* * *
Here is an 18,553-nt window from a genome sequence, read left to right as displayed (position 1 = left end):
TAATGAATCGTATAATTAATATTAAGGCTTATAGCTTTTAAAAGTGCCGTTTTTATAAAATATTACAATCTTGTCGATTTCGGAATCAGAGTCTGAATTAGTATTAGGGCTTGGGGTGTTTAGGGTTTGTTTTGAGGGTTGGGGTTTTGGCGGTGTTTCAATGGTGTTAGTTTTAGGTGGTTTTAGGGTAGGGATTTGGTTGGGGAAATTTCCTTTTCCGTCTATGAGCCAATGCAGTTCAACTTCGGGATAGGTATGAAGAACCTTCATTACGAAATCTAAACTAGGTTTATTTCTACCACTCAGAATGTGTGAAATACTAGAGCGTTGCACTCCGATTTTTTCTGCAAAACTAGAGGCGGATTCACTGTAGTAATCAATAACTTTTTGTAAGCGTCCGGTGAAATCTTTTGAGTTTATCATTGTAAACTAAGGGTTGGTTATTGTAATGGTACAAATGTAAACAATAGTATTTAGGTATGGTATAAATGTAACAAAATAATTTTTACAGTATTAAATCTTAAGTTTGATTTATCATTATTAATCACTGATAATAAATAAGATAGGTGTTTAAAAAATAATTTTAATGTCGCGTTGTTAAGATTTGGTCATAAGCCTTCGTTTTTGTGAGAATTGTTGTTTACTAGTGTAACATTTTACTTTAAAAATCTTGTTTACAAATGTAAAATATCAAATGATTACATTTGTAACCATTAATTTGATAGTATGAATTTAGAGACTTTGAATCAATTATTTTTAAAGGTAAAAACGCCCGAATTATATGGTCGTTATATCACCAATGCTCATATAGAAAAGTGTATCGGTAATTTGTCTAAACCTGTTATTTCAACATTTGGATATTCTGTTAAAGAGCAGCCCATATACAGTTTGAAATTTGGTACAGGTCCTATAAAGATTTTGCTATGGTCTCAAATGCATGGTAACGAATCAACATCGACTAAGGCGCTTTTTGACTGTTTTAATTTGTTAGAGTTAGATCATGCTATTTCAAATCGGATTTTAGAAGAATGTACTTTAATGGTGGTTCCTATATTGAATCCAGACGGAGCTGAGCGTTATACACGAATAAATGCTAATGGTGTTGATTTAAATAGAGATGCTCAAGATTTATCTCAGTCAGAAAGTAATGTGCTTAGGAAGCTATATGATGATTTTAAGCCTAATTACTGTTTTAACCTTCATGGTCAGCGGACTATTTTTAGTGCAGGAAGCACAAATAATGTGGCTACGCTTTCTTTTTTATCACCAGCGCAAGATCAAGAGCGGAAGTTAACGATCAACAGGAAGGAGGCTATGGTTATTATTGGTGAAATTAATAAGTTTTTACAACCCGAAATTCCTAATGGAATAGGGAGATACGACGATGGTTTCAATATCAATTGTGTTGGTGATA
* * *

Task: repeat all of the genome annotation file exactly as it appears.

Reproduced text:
Here is an 18,553-nt window from a genome sequence, read left to right as displayed (position 1 = left end):
TAATGAATCGTATAATTAATATTAAGGCTTATAGCTTTTAAAAGTGCCGTTTTTATAAAATATTACAATCTTGTCGATTTCGGAATCAGAGTCTGAATTAGTATTAGGGCTTGGGGTGTTTAGGGTTTGTTTTGAGGGTTGGGGTTTTGGCGGTGTTTCAATGGTGTTAGTTTTAGGTGGTTTTAGGGTAGGGATTTGGTTGGGGAAATTTCCTTTTCCGTCTATGAGCCAATGCAGTTCAACTTCGGGATAGGTATGAAGAACCTTCATTACGAAATCTAAACTAGGTTTATTTCTACCACTCAGAATGTGTGAAATACTAGAGCGTTGCACTCCGATTTTTTCTGCAAAACTAGAGGCGGATTCACTGTAGTAATCAATAACTTTTTGTAAGCGTCCGGTGAAATCTTTTGAGTTTATCATTGTAAACTAAGGGTTGGTTATTGTAATGGTACAAATGTAAACAATAGTATTTAGGTATGGTATAAATGTAACAAAATAATTTTTACAGTATTAAATCTTAAGTTTGATTTATCATTATTAATCACTGATAATAAATAAGATAGGTGTTTAAAAAATAATTTTAATGTCGCGTTGTTAAGATTTGGTCATAAGCCTTCGTTTTTGTGAGAATTGTTGTTTACTAGTGTAACATTTTACTTTAAAAATCTTGTTTACAAATGTAAAATATCAAATGATTACATTTGTAACCATTAATTTGATAGTATGAATTTAGAGACTTTGAATCAATTATTTTTAAAGGTAAAAACGCCCGAATTATATGGTCGTTATATCACCAATGCTCATATAGAAAAGTGTATCGGTAATTTGTCTAAACCTGTTATTTCAACATTTGGATATTCTGTTAAAGAGCAGCCCATATACAGTTTGAAATTTGGTACAGGTCCTATAAAGATTTTGCTATGGTCTCAAATGCATGGTAACGAATCAACATCGACTAAGGCGCTTTTTGACTGTTTTAATTTGTTAGAGTTAGATCATGCTATTTCAAATCGGATTTTAGAAGAATGTACTTTAATGGTGGTTCCTATATTGAATCCAGACGGAGCTGAGCGTTATACACGAATAAATGCTAATGGTGTTGATTTAAATAGAGATGCTCAAGATTTATCTCAGTCAGAAAGTAATGTGCTTAGGAAGCTATATGATGATTTTAAGCCTAATTACTGTTTTAACCTTCATGGTCAGCGGACTATTTTTAGTGCAGGAAGCACAAATAATGTGGCTACGCTTTCTTTTTTATCACCAGCGCAAGATCAAGAGCGGAAGTTAACGATCAACAGGAAGGAGGCTATGGTTATTATTGGTGAAATTAATAAGTTTTTACAACCCGAAATTCCTAATGGAATAGGGAGATACGACGATGGTTTCAATATCAATTGTGTTGGTGATA